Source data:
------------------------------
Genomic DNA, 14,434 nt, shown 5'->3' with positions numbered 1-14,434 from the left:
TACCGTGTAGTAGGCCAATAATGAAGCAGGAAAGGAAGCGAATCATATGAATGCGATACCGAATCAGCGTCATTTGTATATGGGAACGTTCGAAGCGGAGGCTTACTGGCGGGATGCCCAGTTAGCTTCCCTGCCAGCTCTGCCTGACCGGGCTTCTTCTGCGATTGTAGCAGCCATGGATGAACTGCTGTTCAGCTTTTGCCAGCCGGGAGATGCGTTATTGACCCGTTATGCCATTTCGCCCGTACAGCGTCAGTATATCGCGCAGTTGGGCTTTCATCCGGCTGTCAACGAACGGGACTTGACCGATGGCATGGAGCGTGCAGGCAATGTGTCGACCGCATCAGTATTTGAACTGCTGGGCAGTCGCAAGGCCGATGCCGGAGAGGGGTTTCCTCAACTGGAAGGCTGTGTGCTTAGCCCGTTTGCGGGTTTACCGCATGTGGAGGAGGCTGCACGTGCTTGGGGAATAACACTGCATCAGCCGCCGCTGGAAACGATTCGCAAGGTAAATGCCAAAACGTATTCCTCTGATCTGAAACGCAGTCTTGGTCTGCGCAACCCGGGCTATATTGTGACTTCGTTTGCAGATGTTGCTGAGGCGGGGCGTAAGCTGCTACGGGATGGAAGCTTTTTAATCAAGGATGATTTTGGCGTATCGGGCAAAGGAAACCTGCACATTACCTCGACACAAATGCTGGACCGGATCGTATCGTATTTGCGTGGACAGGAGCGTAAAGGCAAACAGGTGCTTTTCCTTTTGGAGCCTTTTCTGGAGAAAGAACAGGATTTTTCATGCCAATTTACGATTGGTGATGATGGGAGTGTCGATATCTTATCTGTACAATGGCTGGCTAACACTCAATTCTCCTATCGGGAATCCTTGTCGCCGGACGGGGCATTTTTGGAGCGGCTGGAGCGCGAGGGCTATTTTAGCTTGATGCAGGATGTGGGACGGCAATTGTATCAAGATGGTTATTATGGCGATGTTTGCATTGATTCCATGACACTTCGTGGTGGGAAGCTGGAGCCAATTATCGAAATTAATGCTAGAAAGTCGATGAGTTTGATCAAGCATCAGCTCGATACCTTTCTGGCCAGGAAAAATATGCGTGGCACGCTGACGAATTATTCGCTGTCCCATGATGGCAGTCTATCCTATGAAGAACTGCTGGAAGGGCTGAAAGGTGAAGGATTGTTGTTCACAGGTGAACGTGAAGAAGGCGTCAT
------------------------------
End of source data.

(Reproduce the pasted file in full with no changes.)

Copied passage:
Genomic DNA, 14,434 nt, shown 5'->3' with positions numbered 1-14,434 from the left:
TACCGTGTAGTAGGCCAATAATGAAGCAGGAAAGGAAGCGAATCATATGAATGCGATACCGAATCAGCGTCATTTGTATATGGGAACGTTCGAAGCGGAGGCTTACTGGCGGGATGCCCAGTTAGCTTCCCTGCCAGCTCTGCCTGACCGGGCTTCTTCTGCGATTGTAGCAGCCATGGATGAACTGCTGTTCAGCTTTTGCCAGCCGGGAGATGCGTTATTGACCCGTTATGCCATTTCGCCCGTACAGCGTCAGTATATCGCGCAGTTGGGCTTTCATCCGGCTGTCAACGAACGGGACTTGACCGATGGCATGGAGCGTGCAGGCAATGTGTCGACCGCATCAGTATTTGAACTGCTGGGCAGTCGCAAGGCCGATGCCGGAGAGGGGTTTCCTCAACTGGAAGGCTGTGTGCTTAGCCCGTTTGCGGGTTTACCGCATGTGGAGGAGGCTGCACGTGCTTGGGGAATAACACTGCATCAGCCGCCGCTGGAAACGATTCGCAAGGTAAATGCCAAAACGTATTCCTCTGATCTGAAACGCAGTCTTGGTCTGCGCAACCCGGGCTATATTGTGACTTCGTTTGCAGATGTTGCTGAGGCGGGGCGTAAGCTGCTACGGGATGGAAGCTTTTTAATCAAGGATGATTTTGGCGTATCGGGCAAAGGAAACCTGCACATTACCTCGACACAAATGCTGGACCGGATCGTATCGTATTTGCGTGGACAGGAGCGTAAAGGCAAACAGGTGCTTTTCCTTTTGGAGCCTTTTCTGGAGAAAGAACAGGATTTTTCATGCCAATTTACGATTGGTGATGATGGGAGTGTCGATATCTTATCTGTACAATGGCTGGCTAACACTCAATTCTCCTATCGGGAATCCTTGTCGCCGGACGGGGCATTTTTGGAGCGGCTGGAGCGCGAGGGCTATTTTAGCTTGATGCAGGATGTGGGACGGCAATTGTATCAAGATGGTTATTATGGCGATGTTTGCATTGATTCCATGACACTTCGTGGTGGGAAGCTGGAGCCAATTATCGAAATTAATGCTAGAAAGTCGATGAGTTTGATCAAGCATCAGCTCGATACCTTTCTGGCCAGGAAAAATATGCGTGGCACGCTGACGAATTATTCGCTGTCCCATGATGGCAGTCTATCCTATGAAGAACTGCTGGAAGGGCTGAAAGGTGAAGGATTGTTGTTCACAGGTGAACGTGAAGAAGGCGTCAT